One in Four Opioid ODs Involves Kids and Teens
Jim Liebelt Jim Liebelt's Blog
- 2020 Feb 18
*The following is excerpted from an online article posted on HealthDay.
More than a quarter of all opioid overdoses in the United States involve teenagers, and a full fifth of those cases were likely suicide attempts, new research shows.
The findings follow an in-depth analysis of nearly 754,000 American opioid poisoning cases that occurred between 2005 and 2018. All had been reported to the U.S. National Poison Data System. And almost 208,000 of those cases involved children 18 years old or younger.
During the 13-year study period, the pediatric overdose landscape has taken a turn for the worse, said study author Dr. Megan Land, a pediatric critical care fellow at Emory University's School of Medicine in Atlanta.
Most significantly, said Land, "the proportion of children with suspected suicide due to opioid poisoning increased dramatically over our study period," rising from just under 14% in 2005 to more than 21% by 2018. That increase, she said, "echoes findings in recent studies demonstrating that the incidence and rate of pediatric suicide attempts by [opioid] poisonings has been rising since 2011."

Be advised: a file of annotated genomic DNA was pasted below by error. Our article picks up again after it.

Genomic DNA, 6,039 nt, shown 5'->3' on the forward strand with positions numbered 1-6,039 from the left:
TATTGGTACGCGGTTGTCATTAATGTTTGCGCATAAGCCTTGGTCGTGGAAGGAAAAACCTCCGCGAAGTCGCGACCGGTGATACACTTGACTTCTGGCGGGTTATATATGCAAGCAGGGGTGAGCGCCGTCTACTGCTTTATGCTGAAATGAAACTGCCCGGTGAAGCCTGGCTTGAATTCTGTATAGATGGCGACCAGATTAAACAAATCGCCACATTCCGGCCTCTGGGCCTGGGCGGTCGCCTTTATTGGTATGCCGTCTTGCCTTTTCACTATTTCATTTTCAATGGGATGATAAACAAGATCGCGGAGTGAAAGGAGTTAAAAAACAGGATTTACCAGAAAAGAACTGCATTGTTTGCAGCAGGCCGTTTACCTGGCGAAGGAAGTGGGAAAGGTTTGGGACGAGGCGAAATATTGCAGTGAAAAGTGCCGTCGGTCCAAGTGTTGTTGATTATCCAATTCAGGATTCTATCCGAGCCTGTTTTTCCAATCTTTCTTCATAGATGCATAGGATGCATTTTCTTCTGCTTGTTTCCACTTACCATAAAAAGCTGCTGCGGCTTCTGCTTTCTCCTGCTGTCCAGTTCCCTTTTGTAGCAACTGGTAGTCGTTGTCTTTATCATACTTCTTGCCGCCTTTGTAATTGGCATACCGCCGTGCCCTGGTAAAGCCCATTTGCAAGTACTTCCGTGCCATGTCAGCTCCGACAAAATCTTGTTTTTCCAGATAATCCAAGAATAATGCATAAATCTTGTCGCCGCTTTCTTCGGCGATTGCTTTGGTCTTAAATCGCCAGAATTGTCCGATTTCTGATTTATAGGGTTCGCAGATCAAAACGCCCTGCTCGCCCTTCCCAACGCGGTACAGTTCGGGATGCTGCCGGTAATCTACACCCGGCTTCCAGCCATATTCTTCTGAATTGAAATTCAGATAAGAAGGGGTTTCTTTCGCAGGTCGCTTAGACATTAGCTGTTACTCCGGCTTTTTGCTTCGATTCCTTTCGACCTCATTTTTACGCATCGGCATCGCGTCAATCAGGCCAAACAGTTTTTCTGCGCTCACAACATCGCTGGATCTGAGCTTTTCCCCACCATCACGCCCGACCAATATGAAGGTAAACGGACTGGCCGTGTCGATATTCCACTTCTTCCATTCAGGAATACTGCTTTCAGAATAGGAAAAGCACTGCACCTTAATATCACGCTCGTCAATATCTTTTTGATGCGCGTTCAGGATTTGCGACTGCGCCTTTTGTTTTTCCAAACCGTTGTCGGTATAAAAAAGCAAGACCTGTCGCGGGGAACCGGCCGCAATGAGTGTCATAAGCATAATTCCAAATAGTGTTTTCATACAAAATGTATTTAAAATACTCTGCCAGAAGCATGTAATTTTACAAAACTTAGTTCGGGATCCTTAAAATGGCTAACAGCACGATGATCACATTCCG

The study also found that during the same period, the percentage of young patients admitted to a critical care unit following an opioid overdose rose from 6.6% to 9.6%.
Similarly, by 2018 the risk that a young overdose patient would end up in life-threatening situations and/or end up with a major disability or disfigurement ticked up from .10% to .13%. And the risk that a young person would die from an overdose also rose, from .18% in 2005 to .28% in 2018.
On a more positive note, Land observed that as a percentage of all cases, pediatric opioid overdose cases peaked in 2010. Since that time, the trend has been heading in a downward direction.
Land and her colleagues are to present their findings this week at a meeting of the Society of Critical Care Medicine, in Orlando, Fla. Such research is considered preliminary until published in a peer-reviewed journal.